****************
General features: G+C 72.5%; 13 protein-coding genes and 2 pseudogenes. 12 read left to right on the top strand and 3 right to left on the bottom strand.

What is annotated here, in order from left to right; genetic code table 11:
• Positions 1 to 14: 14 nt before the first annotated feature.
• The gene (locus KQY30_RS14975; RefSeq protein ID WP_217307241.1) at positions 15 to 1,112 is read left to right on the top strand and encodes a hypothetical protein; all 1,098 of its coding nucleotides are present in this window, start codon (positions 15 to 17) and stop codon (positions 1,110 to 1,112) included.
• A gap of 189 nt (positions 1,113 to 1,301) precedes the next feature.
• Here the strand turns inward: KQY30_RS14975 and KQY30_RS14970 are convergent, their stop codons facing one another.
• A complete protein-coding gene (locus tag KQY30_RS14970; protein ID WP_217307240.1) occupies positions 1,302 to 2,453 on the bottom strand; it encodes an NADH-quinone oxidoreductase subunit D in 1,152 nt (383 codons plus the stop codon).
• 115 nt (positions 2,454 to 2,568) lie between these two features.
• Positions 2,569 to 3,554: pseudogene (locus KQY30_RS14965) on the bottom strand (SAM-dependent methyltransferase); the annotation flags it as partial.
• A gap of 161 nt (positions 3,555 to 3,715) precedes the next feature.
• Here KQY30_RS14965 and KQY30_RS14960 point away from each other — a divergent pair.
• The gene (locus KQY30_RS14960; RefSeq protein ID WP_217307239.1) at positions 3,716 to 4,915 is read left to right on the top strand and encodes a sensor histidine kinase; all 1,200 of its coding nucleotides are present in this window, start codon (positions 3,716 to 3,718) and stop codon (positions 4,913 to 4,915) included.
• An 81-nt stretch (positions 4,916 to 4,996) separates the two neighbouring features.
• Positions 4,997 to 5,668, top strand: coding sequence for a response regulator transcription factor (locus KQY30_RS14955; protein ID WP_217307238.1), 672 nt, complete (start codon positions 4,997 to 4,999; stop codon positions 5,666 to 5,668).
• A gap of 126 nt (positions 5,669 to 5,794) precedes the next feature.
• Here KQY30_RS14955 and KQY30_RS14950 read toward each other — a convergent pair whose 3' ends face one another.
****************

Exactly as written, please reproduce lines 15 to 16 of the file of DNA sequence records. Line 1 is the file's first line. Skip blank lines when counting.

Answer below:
• A gap of 126 nt (positions 5,669 to 5,794) precedes the next feature.
• Here KQY30_RS14955 and KQY30_RS14950 read toward each other — a convergent pair whose 3' ends face one another.